But here’s the thing about inflation: It never ends. According to a new analysis of 2.4 million job postings by Datapeople, a provider of recruiting analytics, American job titles are even more grandiose today than they were back when Furnham was grousing about the state of corporate taxonomies. Since 2019, employers have tripled their use of the word “lead” in early-career tech jobs, upped their use of “principal” by 57%, and cut their use of the word “junior” by half. […]

It appears an increasing number of job titles do not match the work performed and, in the headline, the thesis seems clear: this is the result of zoomers with an elevated level of importance, and a desperate attempt to placate staff who would otherwise leave. As is the case for most publications, I bet Ito did not pick the headline for this story, but it is what caught my attention and is worth addressing. So, why blame zoomers?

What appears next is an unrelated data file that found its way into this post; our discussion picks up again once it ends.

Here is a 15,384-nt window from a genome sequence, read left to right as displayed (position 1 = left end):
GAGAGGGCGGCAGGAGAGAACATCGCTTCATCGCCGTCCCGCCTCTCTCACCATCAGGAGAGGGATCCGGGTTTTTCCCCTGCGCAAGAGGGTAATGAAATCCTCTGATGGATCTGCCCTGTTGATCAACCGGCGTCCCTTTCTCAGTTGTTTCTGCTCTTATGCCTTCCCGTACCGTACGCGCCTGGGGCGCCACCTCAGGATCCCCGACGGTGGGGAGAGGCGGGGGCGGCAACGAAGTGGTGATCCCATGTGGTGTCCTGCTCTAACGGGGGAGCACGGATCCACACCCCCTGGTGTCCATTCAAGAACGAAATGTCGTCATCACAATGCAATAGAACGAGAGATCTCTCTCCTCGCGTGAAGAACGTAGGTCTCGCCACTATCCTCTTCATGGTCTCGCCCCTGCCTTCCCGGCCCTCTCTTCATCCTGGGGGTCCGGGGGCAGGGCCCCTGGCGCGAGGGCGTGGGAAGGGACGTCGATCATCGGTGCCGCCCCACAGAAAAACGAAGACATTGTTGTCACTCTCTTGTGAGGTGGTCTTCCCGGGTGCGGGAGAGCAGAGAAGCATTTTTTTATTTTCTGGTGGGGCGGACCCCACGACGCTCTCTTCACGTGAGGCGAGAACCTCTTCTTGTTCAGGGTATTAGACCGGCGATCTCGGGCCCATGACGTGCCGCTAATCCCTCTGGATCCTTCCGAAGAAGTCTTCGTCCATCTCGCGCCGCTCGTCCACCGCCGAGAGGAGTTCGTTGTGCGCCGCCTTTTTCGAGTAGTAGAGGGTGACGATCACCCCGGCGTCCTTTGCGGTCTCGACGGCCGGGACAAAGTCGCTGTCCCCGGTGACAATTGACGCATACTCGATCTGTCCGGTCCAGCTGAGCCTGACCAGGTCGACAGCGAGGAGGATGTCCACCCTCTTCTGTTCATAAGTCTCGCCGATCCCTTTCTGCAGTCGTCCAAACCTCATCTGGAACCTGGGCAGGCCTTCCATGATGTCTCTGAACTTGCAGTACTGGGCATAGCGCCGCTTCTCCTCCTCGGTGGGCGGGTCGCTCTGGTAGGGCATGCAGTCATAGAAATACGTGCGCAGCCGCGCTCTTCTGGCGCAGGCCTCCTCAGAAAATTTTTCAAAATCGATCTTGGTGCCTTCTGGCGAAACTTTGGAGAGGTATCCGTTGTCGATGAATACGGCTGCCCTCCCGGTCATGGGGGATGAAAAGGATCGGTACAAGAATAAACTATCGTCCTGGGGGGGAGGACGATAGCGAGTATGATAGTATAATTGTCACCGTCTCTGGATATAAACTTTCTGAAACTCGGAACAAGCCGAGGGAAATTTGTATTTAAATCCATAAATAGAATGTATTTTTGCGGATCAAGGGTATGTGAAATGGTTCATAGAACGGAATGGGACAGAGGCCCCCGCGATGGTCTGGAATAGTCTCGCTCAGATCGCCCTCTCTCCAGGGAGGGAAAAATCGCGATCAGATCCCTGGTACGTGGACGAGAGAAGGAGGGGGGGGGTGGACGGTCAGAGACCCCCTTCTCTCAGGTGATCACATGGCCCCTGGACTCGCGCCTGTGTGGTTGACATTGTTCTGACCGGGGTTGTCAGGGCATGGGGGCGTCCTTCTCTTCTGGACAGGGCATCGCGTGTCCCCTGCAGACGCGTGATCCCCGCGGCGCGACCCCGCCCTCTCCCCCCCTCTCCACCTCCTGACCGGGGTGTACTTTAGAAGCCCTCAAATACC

When JobSage, an employer-review site, surveyed workers last year, 58% of Gen Z respondents said they expect to be promoted every 18 months, compared with 20% of baby boomers and 27% of Gen Xers. Gen Z workers also estimated that it takes a mere three to six years to become a vice president. Boomers, by contrast, said becoming a VP requires a decade or more of experience.

Note how this is a survey of different generations on August 1, 2022, not different generations at the same point in their respective careers. There is nothing here which suggests young people today are uniquely more likely to expect more rapid career advancement than past generations did at the same age. If anything, it basically just means younger people have less life experience. This is not new: a 2008 literature analysis (PDF) questioned whether the career expectations of young people were “absurdly ambitious?” in its title, and noted similar observations of American teenagers going back as 1964.

This is the only rationalization in this article of zoomer responsibility for inflated job titles, and it is not even clear to me that employers are bending to the demands of young people. It is a weak case for the article’s headline thesis. But it is only one of four explanations offered for these job titles, and the other three are far more convincing and, in what is unlikely to be a coincidence, they are things which directly benefit employers.